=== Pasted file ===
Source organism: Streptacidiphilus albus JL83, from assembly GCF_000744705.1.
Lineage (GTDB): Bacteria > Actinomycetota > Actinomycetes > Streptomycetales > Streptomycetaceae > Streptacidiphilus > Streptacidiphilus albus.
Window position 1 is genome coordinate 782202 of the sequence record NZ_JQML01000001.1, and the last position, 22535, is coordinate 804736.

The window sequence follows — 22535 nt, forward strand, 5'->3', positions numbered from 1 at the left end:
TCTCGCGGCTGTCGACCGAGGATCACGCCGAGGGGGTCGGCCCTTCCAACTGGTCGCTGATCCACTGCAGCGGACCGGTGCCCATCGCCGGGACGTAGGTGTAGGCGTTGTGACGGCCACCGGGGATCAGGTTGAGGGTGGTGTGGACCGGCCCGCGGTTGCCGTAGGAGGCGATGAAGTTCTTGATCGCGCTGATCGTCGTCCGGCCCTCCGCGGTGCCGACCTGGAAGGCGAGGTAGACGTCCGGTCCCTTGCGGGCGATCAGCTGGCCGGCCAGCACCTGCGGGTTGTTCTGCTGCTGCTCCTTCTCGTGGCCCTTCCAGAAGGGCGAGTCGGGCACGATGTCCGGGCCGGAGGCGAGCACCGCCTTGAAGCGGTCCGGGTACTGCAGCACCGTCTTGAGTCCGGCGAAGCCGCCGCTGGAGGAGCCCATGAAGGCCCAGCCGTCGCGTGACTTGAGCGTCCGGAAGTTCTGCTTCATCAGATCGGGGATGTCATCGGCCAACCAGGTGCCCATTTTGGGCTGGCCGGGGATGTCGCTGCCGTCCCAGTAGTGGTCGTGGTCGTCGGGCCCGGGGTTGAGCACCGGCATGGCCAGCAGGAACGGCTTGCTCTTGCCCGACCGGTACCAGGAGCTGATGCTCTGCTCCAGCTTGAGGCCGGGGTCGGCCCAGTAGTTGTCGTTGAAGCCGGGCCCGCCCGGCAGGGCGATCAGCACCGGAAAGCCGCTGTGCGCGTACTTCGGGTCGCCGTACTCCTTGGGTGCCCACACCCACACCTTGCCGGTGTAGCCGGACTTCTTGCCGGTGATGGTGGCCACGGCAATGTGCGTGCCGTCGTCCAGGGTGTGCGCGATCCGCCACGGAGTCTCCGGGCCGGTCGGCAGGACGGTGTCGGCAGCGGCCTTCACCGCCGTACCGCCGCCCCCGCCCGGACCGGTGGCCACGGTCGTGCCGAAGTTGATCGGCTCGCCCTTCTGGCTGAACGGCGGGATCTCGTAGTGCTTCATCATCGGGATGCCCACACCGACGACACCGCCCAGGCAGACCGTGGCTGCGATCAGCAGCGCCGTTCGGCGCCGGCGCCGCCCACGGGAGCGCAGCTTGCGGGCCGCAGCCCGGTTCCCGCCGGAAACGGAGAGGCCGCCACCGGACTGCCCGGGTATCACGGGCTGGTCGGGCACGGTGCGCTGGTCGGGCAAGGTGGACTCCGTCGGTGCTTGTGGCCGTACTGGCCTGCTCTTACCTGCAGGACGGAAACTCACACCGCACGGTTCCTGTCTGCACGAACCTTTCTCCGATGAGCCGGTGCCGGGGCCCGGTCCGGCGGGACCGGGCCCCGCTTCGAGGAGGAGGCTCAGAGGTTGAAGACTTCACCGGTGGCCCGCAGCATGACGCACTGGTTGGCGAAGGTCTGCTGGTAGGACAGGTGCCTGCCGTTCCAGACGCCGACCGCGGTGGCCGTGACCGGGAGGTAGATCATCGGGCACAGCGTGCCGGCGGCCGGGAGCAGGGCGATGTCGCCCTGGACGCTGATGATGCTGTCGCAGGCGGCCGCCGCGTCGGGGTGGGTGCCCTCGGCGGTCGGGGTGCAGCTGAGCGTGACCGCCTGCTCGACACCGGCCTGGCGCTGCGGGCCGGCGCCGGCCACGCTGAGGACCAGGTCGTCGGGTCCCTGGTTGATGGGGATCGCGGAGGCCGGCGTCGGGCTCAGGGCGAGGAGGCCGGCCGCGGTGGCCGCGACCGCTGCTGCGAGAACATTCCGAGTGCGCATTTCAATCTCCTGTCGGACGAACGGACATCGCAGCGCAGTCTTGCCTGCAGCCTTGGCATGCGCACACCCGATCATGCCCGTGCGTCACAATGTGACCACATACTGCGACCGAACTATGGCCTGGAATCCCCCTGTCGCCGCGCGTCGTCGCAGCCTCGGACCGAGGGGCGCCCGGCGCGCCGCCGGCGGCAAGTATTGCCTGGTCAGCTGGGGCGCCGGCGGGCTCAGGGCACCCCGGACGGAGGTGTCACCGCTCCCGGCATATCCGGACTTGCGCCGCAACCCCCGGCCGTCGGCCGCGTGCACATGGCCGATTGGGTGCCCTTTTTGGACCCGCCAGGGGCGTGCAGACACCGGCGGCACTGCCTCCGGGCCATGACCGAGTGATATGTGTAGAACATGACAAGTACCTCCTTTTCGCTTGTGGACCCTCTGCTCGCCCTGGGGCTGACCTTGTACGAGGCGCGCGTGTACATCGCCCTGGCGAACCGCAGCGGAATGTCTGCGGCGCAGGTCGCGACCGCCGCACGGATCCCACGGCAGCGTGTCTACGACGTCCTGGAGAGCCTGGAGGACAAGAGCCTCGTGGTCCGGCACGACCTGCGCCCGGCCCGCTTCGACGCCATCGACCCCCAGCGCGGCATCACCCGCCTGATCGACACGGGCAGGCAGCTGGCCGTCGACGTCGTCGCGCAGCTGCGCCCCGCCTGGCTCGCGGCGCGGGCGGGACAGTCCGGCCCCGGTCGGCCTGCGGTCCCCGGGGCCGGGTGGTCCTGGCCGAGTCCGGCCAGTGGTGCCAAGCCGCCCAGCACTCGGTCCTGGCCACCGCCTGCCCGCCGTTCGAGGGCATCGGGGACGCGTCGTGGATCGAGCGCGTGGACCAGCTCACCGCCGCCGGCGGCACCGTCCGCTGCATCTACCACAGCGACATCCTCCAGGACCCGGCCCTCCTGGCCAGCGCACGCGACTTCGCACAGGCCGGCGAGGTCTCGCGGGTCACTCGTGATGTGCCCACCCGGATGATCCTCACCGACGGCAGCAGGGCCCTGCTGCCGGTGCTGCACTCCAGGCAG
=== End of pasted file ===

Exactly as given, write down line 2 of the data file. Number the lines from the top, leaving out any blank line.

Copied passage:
Lineage (GTDB): Bacteria > Actinomycetota > Actinomycetes > Streptomycetales > Streptomycetaceae > Streptacidiphilus > Streptacidiphilus albus.